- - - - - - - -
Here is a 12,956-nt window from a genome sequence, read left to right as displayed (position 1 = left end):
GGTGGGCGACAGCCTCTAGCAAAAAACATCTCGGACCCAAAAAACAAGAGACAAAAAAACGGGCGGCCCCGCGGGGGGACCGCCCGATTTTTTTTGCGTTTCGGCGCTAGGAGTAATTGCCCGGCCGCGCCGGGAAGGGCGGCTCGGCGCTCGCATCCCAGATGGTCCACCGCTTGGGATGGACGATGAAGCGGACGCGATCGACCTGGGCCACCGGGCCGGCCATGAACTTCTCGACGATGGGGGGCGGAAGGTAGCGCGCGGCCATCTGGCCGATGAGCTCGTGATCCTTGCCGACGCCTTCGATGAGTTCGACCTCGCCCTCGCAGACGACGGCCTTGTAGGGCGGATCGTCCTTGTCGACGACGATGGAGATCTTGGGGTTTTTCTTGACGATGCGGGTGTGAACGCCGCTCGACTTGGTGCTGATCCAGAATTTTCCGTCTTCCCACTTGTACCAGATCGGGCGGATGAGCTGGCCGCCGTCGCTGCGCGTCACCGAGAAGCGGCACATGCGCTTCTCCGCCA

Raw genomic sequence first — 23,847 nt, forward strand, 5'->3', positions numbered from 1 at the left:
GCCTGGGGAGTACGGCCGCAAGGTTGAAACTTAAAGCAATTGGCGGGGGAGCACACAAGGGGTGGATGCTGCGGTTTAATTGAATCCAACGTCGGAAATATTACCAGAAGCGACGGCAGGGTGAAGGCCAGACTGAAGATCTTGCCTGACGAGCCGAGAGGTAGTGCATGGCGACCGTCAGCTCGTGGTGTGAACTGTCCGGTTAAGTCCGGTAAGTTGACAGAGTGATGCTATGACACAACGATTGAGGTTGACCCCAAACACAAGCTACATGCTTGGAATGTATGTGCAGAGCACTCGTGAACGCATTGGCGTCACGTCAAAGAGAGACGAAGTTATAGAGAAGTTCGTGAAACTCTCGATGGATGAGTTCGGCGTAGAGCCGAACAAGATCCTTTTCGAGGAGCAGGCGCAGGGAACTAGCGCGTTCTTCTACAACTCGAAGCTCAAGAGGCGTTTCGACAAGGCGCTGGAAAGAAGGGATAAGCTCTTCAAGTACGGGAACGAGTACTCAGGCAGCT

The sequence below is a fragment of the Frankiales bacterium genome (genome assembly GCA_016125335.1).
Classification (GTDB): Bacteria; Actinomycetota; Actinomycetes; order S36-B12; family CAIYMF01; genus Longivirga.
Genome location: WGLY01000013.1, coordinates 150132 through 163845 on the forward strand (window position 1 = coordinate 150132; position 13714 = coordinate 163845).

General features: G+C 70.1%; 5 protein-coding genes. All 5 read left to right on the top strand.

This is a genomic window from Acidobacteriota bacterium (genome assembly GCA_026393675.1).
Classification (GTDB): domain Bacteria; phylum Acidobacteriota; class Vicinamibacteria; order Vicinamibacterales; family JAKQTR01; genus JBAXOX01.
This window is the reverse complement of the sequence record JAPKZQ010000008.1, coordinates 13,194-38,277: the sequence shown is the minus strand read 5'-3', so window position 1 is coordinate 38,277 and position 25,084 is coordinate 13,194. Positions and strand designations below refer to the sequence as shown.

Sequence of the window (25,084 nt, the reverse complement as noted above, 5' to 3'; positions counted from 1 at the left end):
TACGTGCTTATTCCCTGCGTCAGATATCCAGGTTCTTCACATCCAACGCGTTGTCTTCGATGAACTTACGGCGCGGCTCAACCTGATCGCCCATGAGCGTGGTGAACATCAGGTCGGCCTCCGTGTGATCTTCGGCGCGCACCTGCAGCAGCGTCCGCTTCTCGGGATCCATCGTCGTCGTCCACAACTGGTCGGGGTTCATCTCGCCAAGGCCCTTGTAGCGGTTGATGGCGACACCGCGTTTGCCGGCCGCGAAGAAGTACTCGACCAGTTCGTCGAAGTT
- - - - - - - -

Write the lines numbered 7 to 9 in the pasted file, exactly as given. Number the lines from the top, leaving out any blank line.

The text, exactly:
Genome location: WGLY01000013.1, coordinates 150132 through 163845 on the forward strand (window position 1 = coordinate 150132; position 13714 = coordinate 163845).

General features: G+C 70.1%; 5 protein-coding genes. All 5 read left to right on the top strand.

This is a genomic window from Acidobacteriota bacterium (genome assembly GCA_026393675.1).